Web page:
“Tenet” is tedious

Thekingross / Wikimedia Commons(CC BY-SA 4.0)

Elijah Robinson, Secretary

I took a trip to the reopened Regal Cinemas at the Walden Galleria Mall. I bought my medium bag of popcorn, got my ticket scanned and proceeded to theater 4. By the time the movie started, I already ate my popcorn, so you can say I was fed up.

The film starts quickly and efficiently, as all Christopher Nolan films do. The opening scene was executed well, but lacked the spectacle that his other films opened with. In comparison, it seemed like an uninspired idea that never explains itself later.

We then get introduced to rising star John David Washington. He shines as a physical tank, being athletically attuned for the demands of the film. But that’s it. As an actor in Nolan films, it can be hard to emote when the subject matter is enigmatic and cold. It does not mean it’s impossible.

Washington does not meet the challenge. He had a hard time providing the charisma and ethos necessary for an action movie. Most of that responsibility is on the screenwriter and director.

The film devoted its development to the story, not to the characters. There are elements of pathos, but they’re sidelined by the confusion of everything else.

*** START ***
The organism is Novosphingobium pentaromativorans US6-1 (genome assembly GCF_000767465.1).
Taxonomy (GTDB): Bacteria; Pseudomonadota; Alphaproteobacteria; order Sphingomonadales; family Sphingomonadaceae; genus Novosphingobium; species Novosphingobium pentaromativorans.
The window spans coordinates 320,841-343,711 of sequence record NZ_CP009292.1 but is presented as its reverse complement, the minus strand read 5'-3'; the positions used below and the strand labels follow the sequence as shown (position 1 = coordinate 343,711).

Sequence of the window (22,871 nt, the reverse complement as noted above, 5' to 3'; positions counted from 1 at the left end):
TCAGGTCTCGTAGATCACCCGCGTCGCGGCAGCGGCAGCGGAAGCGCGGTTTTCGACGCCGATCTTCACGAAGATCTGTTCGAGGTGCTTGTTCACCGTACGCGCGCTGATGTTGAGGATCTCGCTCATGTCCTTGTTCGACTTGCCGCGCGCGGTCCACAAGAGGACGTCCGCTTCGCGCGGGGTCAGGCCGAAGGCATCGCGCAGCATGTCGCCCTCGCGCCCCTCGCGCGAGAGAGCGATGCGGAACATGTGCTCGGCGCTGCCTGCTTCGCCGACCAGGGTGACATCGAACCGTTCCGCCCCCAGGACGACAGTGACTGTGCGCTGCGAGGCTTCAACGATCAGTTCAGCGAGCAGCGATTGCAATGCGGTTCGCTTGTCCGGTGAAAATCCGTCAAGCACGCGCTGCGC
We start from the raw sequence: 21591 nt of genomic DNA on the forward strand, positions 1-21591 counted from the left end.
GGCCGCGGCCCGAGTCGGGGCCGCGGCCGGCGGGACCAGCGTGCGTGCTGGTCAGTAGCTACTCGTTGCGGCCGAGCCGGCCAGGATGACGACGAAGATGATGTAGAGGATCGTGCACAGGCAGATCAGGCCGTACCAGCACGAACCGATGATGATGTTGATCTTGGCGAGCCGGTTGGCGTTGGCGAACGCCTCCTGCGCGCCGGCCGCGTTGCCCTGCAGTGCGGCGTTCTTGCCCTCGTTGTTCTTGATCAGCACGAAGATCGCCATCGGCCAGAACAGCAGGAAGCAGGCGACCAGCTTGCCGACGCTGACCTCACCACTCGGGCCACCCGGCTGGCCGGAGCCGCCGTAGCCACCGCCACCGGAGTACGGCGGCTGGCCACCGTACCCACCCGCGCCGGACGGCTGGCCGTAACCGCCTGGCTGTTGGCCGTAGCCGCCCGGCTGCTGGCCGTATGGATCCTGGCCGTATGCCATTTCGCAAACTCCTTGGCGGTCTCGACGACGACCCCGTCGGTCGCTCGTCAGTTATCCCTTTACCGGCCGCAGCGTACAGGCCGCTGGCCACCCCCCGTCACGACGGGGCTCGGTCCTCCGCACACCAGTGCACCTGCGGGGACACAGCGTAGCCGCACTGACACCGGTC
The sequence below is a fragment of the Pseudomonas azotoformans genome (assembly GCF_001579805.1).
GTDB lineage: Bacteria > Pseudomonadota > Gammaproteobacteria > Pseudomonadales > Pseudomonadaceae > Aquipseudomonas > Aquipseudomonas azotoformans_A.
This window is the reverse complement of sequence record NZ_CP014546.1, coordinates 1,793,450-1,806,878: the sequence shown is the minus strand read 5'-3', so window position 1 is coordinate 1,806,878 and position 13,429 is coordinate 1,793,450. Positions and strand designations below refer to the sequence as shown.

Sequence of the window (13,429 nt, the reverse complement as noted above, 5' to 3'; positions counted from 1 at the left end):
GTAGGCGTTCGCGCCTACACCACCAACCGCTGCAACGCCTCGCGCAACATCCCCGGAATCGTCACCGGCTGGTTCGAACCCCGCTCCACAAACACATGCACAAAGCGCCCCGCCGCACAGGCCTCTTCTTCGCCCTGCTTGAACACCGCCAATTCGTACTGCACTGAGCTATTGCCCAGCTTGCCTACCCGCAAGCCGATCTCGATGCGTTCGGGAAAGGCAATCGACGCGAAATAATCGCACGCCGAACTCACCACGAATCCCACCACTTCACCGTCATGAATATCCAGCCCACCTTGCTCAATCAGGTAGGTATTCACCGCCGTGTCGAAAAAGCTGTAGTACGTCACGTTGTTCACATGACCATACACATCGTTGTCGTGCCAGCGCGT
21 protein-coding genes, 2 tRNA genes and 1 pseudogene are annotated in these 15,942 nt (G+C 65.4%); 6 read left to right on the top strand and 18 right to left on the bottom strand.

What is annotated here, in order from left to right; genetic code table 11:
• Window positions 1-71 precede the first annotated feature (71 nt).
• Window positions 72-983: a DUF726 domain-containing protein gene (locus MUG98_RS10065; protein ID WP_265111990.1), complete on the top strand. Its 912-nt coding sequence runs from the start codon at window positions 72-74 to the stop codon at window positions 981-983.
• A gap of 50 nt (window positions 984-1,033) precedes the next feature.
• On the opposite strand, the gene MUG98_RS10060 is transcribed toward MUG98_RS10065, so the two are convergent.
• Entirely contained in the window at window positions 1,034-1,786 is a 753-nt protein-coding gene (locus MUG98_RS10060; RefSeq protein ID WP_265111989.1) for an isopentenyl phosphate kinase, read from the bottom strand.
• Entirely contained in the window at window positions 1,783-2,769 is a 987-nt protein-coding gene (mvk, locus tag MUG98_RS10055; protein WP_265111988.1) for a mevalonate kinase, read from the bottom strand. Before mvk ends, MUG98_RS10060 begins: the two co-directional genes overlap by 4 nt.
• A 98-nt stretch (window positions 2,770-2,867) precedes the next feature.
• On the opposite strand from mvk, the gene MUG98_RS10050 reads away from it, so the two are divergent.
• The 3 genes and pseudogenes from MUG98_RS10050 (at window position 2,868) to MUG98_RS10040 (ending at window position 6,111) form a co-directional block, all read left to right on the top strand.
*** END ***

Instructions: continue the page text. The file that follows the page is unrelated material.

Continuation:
The desire for success for the protagonist is not felt on the end of the audience because the characters are devoid of any passion other than their duty to their objective. Saving the world from World War III didn’t look as compelling as I thought it would.

In terms of its take on time travel, it is original and audacious. Nolan has a great imagination that allows for intricate and meaningful set designs. At times, his imagination allows for an interesting story, and a successful execution of that idea.

This was not one of those times. The story was interesting, however since time travel has been washed and repeated throughout cinematic history, you better have a fresh perspective and execute it well. It did not achieve these goals. It may be sci-fi, but it was hard to comprehend why inverse technology works.

The action sequences didn’t work for me. There seemed to be no stakes. We knew the fight was going to happen and we knew who was going to win. That caters to the fact the characters had no flaws, no conflict that compromised the predicted outcome.

Throughout the viewing of this film, I slouched in my recliner seat, head on my head, wondering where this was going. When it all wrapped up, the filmmakers had the nerve to add a Travis Scott banger to the credits.

Pfff…Give me a break! It was nowhere near a potent or acerbic film as Nolan has made before. I was sorely disappointed.

One thing this film may be remembered for is its change in cultural representation with the main and supporting characters. With the main character a Black man, and one military commander a woman, it is something. The filmmakers slightly backslid on that accomplishment with the casting of Kenneth Braunaugh as a Russian oligarch, which was not even convincing.

Wait for the rental, it’s not worth the privilege of a cinema viewing.